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There’s nothing ‘racist’ about Boris Johnson’s Obama comments

22 April 2016

5:39 PM

22 April 2016

5:39 PM

Nick Cohen is predictably over-the-top in his response to Boris Johnson’s piece about President Obama’s intervention in the Brexit debate in today’s Sun.

He begins by claiming he’s approaching this subject ‘with the caution of a lawyer and the deference of a palace flunkey’. He then goes on to reprimand Boris for suggesting Obama has an ‘ancestral dislike of the British empire’ on account of his ‘part-Kenyan’ heritage and links this to his support for the Remain campaign. We’ll come to that comment in a minute, but Cohen goes on to conflate these remarks with the worst excesses of the birther movement:

I’m not someone who throws accusations of racism around – it’s too serious a charge to devalue. But, come now, the fantasy that Obama is the heir of the Mau-Maus with no right to govern is a racist lie that appeals to deep, dark traditions in the US. From slavery, through the Civil War, the backlash against Reconstruction, and Jim Crow, the argument has been the same: blacks have no right to vote, and black politicians have no right to rule.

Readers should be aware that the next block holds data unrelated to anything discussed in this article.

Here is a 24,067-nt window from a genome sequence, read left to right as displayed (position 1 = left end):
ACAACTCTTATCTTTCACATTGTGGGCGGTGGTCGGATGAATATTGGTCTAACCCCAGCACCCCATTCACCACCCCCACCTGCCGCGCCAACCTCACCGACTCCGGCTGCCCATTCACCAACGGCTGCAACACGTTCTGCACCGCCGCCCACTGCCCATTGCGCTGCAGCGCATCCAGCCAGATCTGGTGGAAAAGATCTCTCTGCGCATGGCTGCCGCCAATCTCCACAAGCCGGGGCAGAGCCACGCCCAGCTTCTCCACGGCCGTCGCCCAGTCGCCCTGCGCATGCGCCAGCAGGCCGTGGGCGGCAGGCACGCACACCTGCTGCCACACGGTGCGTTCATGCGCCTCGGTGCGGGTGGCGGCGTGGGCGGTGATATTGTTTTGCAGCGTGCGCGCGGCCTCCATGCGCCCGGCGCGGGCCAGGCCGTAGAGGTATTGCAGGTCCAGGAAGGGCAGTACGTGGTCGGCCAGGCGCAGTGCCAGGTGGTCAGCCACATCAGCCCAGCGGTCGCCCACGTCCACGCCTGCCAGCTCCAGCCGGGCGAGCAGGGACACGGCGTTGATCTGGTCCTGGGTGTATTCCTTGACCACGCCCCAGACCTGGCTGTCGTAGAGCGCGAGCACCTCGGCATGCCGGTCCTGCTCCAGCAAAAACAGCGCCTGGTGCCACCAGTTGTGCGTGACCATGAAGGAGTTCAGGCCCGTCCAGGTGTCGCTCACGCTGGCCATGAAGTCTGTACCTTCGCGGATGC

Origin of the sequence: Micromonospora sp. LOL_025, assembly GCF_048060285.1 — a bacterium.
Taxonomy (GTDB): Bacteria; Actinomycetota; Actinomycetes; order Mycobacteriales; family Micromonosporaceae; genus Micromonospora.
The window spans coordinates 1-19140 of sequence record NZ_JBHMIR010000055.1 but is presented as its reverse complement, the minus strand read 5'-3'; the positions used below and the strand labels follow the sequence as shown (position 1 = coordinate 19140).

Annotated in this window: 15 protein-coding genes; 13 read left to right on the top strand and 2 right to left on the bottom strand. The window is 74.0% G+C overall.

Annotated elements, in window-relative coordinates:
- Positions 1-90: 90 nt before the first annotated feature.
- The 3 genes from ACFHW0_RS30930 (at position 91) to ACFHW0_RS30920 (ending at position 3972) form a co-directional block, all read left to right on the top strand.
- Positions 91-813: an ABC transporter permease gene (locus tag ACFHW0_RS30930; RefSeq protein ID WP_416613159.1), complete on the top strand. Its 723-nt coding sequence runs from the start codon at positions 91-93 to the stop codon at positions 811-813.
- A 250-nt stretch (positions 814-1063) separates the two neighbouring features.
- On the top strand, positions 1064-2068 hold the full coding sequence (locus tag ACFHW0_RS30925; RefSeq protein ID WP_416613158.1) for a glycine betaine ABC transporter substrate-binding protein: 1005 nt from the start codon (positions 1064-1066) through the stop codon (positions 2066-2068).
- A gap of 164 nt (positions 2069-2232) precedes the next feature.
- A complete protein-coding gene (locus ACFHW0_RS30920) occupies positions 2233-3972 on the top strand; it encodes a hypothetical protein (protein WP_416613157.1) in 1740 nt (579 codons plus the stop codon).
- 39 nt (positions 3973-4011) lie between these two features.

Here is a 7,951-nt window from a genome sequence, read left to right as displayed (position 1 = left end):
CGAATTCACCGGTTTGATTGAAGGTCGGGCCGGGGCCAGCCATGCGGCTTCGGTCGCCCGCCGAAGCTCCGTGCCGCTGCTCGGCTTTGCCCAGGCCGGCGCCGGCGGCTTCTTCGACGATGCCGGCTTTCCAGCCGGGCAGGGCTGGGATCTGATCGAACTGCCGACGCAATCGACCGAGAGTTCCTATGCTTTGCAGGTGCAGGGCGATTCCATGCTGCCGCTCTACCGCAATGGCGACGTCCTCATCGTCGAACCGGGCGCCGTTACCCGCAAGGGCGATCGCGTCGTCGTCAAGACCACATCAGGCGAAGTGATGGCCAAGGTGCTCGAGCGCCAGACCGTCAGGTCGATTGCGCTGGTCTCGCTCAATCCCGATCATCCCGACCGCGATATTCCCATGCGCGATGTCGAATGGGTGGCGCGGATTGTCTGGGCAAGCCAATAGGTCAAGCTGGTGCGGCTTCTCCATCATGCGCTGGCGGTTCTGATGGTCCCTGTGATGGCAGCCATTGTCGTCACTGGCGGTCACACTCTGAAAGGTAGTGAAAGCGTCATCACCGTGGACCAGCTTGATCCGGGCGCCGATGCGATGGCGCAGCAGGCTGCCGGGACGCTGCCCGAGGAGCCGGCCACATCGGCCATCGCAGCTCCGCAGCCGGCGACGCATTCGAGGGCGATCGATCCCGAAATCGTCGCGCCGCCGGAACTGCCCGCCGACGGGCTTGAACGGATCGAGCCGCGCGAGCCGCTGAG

If that’s Cohen being cautious and deferential, I hate to think what he’d be like if he let himself off the leash.

Boris’s claim that Obama’s attitude to Britain and its history may be influenced by his part-Kenyan heritage isn’t ‘racist’ and nor does it imply Boris believes Obama’s mixed race background means he has ‘no right to govern’ or that ‘blacks have no right to vote, and black politicians have no right to rule’. Those are scandalous accusations to make and there’s no evidence Boris believes any such thing.

In fact, Obama has been perfectly candid about the impact his father’s experience as a Kenyan had on his political views. Indeed, the title of his first memoir was ‘Dreams From My Father: A Story of Race and Inheritance’. The last third of that book describes a trip the future President made to Kenya in which he retraces his father’s footsteps and discovers how toxic the impact of British colonialism was. Far from it being ‘racist’ to suggest there’s a link between Obama’s part-Kenyan heritage and his views about the British empire, it’s a connection that Obama explicitly makes himself.

Now, Boris may be wrong in arguing that Obama’s loathing of the British empire has influenced his views on whether we should remain in or leave the EU, but Obama would hardly be the first Inner to mischaracterise the EU debate as being between small-minded Little Englanders dreaming of a long-lost empire and enlightened, metropolitan liberals determined to shed the toxic baggage of nationalism and colonialism (see Emma Thompson). Far from being ‘racist’, it seems highly probable.

What’s so disappointing about Cohen’s decision to play the race card in response to Boris’s perfectly reasonable comments is that it will mean people are less likely to listen when he draws attention to genuine racism, such as the growing anti-Semitism of the regressive left. As the boy in the fable discovered, the problem with crying wolf too often is that people are less likely to listen to you when it really matters.

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